5 Reasons The Oscars Matter Even Less Than You Thought

The Academy Awards are like Hollywood's Super Bowl (what with the betting pools, the bean dip, the coma-inducing length) but with one important difference: Super Bowl rings are actually awarded on merit.

You can't say the same about the Oscars. In an effort to shade the pageantry with a modicum of perspective, we'll be taking a look at the Academy's playbook of fuck-uppery. This is a gentle reminder to you, the discerning reader, that if you treat the Oscars as some sort of authority on what makes a film great, you're doing it wrong.

#5. The Circle of Ineptitude: Best Actor (1974, 1992, 2001)

In 1974, Al Pacino and Jack Nicholson were in their prime, and turned in two of the most iconic performances in the history of American cinema--Nicholson as J.J. Gittes in Chinatown, Pacino as Michael Corleone in The Godfather Part II. That year's Best Actor Academy Award was the acting equivalent of Magic versus Bird in the '84 NBA Finals.

But your prime isn't necessarily a good place to be in the eyes of the Academy. No matter what it says on the statue, most Oscars are at least partially lifetime achievement awards that factor in things like how "due" you are, and how likely you are to die before ever getting nominated again.

Of course, anyone who's gambled on little league baseball or participated in a record breaking gang bang can tell you, trying to give everyone a turn only penalizes the people with talent. The Academy proved this point by giving Best Actor to Art Carney for playing an old fart on a cross country trip with his cat in a movie called Harry and Tonto. This is the acting equivalent of the NBA giving the'84 MVP to Kurt Rambis.


To be fair to the Academy, De Niro edged out the cat for best Supporting Actor.

Now we wouldn't begrudge an old man his moment of recognition if the Academy didn't operate in something we'll call "The Circle of Ineptitude."

See, skipping Pacino in 1974 meant that come 1992, he was "due." So 18 years after the initial screw up, the Academy gave Pacino the Oscar for doing a Yosemite Sam impression in Scent of a Woman. This, in turn screwed over Denzel Washington for Malcolm X, who then had to be given a make-up Oscar in 2001 for his role in Training Day that's mostly memorable for the Chappelle Show sketch it inspired.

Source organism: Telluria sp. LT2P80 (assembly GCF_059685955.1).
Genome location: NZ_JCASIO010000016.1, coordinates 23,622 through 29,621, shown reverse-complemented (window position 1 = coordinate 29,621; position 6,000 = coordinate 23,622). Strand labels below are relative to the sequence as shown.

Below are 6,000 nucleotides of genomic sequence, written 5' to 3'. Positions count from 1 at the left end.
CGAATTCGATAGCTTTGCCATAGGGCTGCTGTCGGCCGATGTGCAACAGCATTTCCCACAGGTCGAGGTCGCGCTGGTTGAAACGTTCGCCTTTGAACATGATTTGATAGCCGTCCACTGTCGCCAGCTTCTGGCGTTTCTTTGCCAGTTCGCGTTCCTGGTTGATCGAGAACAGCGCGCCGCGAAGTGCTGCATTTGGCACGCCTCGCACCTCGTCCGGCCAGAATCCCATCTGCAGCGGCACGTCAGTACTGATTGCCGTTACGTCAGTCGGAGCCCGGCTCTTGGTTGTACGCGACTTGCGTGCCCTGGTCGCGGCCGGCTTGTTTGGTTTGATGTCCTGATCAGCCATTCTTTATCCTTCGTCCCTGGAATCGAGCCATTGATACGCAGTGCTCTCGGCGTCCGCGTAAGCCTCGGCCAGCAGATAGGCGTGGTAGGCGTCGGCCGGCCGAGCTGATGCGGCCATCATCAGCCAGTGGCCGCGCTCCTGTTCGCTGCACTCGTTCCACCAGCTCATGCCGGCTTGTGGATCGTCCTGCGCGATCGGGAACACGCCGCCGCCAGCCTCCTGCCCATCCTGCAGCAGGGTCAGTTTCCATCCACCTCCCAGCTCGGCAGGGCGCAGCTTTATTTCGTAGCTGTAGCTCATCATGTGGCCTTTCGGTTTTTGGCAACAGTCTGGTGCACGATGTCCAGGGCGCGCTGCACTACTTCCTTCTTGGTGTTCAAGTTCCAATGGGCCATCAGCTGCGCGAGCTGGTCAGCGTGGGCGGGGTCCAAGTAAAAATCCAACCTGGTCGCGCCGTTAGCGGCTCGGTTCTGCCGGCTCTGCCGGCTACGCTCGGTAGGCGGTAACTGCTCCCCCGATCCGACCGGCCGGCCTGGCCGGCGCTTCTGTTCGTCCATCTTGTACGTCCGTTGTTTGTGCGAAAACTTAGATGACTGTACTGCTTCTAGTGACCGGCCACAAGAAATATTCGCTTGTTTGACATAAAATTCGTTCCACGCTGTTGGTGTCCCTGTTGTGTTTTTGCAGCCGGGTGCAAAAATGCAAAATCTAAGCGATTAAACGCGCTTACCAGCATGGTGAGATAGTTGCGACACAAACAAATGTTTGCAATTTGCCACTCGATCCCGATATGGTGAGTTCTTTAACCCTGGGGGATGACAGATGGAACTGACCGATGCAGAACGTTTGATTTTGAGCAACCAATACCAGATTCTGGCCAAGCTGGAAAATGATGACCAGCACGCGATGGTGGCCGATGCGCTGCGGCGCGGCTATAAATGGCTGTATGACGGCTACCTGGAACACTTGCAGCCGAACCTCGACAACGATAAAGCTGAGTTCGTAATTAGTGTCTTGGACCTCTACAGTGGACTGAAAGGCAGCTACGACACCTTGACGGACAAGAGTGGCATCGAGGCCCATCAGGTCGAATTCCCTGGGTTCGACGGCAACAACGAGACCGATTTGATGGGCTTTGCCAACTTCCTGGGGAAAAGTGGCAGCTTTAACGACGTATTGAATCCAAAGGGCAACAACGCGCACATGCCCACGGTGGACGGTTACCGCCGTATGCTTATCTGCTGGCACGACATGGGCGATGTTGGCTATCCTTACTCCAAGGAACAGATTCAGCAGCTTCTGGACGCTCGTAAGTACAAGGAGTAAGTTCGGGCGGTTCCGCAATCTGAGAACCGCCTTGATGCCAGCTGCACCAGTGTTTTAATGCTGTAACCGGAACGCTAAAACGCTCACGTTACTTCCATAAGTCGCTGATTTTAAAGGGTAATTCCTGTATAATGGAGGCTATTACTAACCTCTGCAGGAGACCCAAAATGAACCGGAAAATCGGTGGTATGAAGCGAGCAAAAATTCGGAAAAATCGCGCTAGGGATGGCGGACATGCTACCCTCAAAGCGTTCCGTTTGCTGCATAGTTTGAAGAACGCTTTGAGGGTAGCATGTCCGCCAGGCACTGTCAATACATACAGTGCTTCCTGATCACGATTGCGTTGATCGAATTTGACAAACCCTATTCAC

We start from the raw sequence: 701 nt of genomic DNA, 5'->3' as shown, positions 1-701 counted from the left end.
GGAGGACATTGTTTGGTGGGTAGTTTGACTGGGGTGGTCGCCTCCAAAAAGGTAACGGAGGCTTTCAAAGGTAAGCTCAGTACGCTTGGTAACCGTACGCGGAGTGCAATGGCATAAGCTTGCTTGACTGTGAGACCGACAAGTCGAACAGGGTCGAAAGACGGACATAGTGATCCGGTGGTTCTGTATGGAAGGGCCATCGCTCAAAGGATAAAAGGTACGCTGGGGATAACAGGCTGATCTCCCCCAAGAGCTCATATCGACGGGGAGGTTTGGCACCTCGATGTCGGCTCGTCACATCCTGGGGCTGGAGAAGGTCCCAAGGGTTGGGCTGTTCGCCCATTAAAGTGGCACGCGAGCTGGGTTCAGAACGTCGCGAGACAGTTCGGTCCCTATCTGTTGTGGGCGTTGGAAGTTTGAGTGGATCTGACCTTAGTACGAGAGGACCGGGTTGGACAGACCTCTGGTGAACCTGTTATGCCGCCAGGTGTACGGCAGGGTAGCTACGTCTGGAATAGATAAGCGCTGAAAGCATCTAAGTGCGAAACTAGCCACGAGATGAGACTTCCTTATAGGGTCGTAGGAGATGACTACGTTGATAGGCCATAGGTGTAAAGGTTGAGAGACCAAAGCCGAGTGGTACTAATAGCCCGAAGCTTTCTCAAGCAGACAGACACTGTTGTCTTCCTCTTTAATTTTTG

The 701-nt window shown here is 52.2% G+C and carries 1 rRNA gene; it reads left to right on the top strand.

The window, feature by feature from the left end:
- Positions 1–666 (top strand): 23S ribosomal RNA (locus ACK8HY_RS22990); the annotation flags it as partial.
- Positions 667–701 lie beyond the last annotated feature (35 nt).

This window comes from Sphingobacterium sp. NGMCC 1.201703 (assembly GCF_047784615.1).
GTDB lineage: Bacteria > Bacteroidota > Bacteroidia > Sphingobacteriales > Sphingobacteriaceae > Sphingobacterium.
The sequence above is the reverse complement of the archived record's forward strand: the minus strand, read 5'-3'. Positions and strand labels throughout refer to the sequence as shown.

This raises the important question: Who gives a shit? Why should we feel sorry for Al Pacino? The problem is that as little as they should matter, the actors, writers and directors who make our movies live and die with each Academy decision. It's why Pacino has shouted every line of dialog since 1992 in an inexplicable Cajun accent.

#4. Genre Snobbery: Best Picture 1981, Best Actress 1986

Everyone remembers the slick bit of larceny that opens Raiders of the Lost Arkwhere Indy leaves a bag of sand on a podium and yoinks a golden statue. That year at the Academy Awards, Chariots of Fire pulled the same trick, snaking the statue out from under Spielberg. This is a good example of the genre snobbery that makes phrases like "Oscar Bait" even possible. All anyone really remembers from Chariots of Fire is the scene where a bunch of dudes in John Stockton shorts sprint along the edge of a beach. If that's all it takes to win an Oscar, where's the Best Picture for Rocky III? If it can't even legitimately win the Oscar in the category "Best Homoerotic Coastal Track Meet," how the hell does it end up winning Best Picture over what is arguably the finest example of pure cinema Spielberg ever created?


"The Academy. I hate these guys."